The feds may not be interested in making operations easier for marijuana growers or sellers, or even in reducing their risk of being robbed.
But they are interested in collecting more taxes.
That may be the industry’s best hope of getting permission from Washington to use regular banking facilities.
There’s a two-pronged effort in Colorado to make it possible for the freshly legalized pot business to operate like every other enterprise.
One employs the traditional method: Get Congress to change the law. U.S. Rep. Ed Perlmutter, D-Colorado, introduced a bill in July that would prohibit federal regulators from charging banks with drug racketeering and cutting off their deposit insurance if they let marijuana businesses open accounts.
The bill is considered to have little chance, since he’s a Democrat in a highly partisan, Republican-controlled House. But he does have two GOP cosponsors, Reps. Dana Rohrabacher of California and Mike Coffman of Colorado. “We’re always optimistic,” said Noah Marine, a legislative aide to Perlmutter. “We’ve been talking to the chairman of the House Financial Services Committee, trying to at least get a hearing,” he said. “We’ve been gaining momentum slowly, but it’s an uphill climb.”
The other tactic would employ a popular new Obama Administration technique: Skip all the congressional foofaraw and simply change the law administratively, by fiat. That’s how ObamaCare’s employer mandate was delayed by a year; how 1,200 companies got waivers from ObamaCare, and how Congress managed to continue getting health care subsidies for members and staffers to which they would not be entitled under the new law.
Perlmutter has tried that tack, too. He and Rep. Denny Heck of Washington, the only other state that’s legalized recreational marijuana, co-wrote a letter to the Federal Reserve, the Treasury Department, the FDIC and other federal agencies noting that marijuana businesses are “forced to operate as cash-only enterprises, inviting crime such as robbery and tax evasion and adding to the burden of setting up a legitimate small business.”
Tax evasion. That should get their attention. It’s always easier to collect taxes from businesses that use the banking system.
They suggested that bank regulators “issue a memorandum providing guidance to regulated banks, credit unions and other financial services providers eliminating any further uncertainty and ensuring state and local governments have access to an effective and safe regulatory regime.”
That’s an oblique way of saying they should make it clear to banks that they can take marijuana accounts without fear of reprisals.
Marine said the congressmen have not yet heard back from anybody, but they hope that means the recipients are at least talking to each other. “I’d rather have a thoughtful, substantive response than a blanket thank-you letter,” he said.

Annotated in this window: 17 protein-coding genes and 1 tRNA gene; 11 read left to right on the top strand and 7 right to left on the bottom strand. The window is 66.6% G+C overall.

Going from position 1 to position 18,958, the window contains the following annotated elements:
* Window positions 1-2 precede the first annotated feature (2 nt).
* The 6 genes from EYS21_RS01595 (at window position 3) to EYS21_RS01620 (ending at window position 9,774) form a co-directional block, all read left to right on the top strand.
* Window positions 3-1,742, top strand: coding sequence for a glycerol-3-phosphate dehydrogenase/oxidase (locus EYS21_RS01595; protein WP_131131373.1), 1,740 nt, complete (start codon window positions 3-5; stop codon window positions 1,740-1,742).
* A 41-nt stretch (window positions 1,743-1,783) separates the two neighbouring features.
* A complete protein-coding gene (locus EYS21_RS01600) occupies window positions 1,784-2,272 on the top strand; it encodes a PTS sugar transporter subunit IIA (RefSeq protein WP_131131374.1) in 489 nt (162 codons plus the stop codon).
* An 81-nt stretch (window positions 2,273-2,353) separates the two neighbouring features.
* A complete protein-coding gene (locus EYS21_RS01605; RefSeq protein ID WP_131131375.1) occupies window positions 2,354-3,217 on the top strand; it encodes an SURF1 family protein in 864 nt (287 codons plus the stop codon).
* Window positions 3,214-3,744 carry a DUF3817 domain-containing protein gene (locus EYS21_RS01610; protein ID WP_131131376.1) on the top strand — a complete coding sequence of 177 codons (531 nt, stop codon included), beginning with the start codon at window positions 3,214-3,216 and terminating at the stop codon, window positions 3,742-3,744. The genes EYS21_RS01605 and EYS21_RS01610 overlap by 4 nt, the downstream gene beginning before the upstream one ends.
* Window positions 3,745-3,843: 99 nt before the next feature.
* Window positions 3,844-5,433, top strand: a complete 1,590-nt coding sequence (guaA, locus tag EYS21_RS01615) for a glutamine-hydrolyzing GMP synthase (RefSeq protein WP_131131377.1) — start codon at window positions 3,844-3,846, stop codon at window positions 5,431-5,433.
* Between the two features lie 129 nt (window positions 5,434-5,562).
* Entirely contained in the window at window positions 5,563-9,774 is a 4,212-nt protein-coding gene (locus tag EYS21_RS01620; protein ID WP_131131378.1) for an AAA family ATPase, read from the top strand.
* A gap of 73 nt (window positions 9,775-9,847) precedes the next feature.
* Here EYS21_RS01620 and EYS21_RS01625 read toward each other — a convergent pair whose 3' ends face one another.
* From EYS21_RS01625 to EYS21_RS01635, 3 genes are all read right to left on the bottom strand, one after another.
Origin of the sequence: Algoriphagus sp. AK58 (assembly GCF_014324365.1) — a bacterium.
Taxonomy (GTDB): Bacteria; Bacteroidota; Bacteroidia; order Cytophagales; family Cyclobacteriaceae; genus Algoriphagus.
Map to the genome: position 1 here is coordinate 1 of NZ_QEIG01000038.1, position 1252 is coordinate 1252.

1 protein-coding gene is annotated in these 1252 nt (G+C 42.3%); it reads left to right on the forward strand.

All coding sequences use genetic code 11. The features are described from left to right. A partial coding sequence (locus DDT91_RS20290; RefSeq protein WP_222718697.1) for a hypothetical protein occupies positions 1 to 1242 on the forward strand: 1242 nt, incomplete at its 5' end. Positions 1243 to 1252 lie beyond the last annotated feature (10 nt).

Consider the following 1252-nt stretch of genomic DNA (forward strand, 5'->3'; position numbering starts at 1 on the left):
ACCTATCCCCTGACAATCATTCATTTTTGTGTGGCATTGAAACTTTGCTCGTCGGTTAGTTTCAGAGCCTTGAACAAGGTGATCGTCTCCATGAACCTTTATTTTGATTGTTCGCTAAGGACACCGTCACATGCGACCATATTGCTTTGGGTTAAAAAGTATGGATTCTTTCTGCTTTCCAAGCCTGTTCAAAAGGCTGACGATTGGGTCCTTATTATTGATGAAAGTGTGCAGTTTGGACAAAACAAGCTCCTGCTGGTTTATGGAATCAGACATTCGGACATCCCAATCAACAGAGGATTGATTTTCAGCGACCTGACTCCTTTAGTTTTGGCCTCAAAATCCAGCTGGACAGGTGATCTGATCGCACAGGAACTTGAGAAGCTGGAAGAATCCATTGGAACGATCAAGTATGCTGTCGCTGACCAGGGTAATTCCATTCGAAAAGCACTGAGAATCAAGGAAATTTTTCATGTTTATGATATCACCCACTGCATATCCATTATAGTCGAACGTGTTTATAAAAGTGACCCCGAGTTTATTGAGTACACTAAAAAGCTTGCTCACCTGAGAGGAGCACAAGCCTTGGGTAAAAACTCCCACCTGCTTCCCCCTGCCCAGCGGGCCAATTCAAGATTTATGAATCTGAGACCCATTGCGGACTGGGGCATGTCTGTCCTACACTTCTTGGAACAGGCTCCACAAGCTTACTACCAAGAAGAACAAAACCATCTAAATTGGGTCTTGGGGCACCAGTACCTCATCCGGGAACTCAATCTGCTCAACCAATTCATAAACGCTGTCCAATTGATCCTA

Meanwhile, Denver’s city auditor, Dennis Gallagher, wrote a letter to U.S.Attorney General Eric Holder earlier this month noting that “businesses which can only operate on a cash basis are not only a magnet for crime and criminal activity — a serious threat to public safety — but are virtually unaccountable from a regulatory or taxation standpoint.”
Previously established medical marijuana businesses already make transactions worth “millions of dollars annually” in Denver, he wrote. “These amounts are likely to increase exponentially next year when non-medical retails sales begin.”
Gallagher took note of a recent Justice Department memo stating that it has decided not to crack down on states that have legalized pot, even though pot is still illegal under federal law. “However, while that is helpful, it does not directly address the banking problem,” he wrote.
Gallagher said it is “critical” that federal agencies revise their regulations and “allow both federally-chartered as well as state-chartered financial institutions to enter into banking relationships” with regulated marijuana businesses.
The city has not received a response from Holder, said Gallagher aide Denis Berckefeldt.
Since 20 states have legalized medical marijuana already, “the train has left the station,” Berckefeldt said. Administrators can make a short-term fix on the banking issue but “the federal government better figure out how to deal with it in the long run rather than the short run.”
It isn’t a strictly partisan issue since libertarians, liberal Democrats “and even Tea Party Republicans” are realizing the “war on drugs” has failed.
Berckefeldt admits it’s possible that some marijuana businesses are banking illegally under pseudonyms, or laundering cash through other businesses. But that’s risky for everybody.
Meanwhile, bizarre cash transactions are taking place. The City and County of Denver ‘s treasury department revealed that it recently was given $64,000 in cash to cover sales tax receipts for a single pot shop. But that covered taxes for a six-month period, five of which were delinquent. The largest payment for a single month was $18,000.
A treasury spokesman said only 20 percent of pot shop taxes are paid in cash. The rest are paid by check or, more likely, money orders. Which means riskily taking large amounts of cash to the supermarkets that issue them.
It’s time to let marijuana businesses use banks like everybody else.
Longtime Rocky Mountain News political columnist Peter Blake now writes Thursdays for CompleteColorado.com. Contact him at firstname.lastname@example.org You may re-publish his work at no charge and without further permission; please give full credit to Peter Blake and www.CompleteColorado.com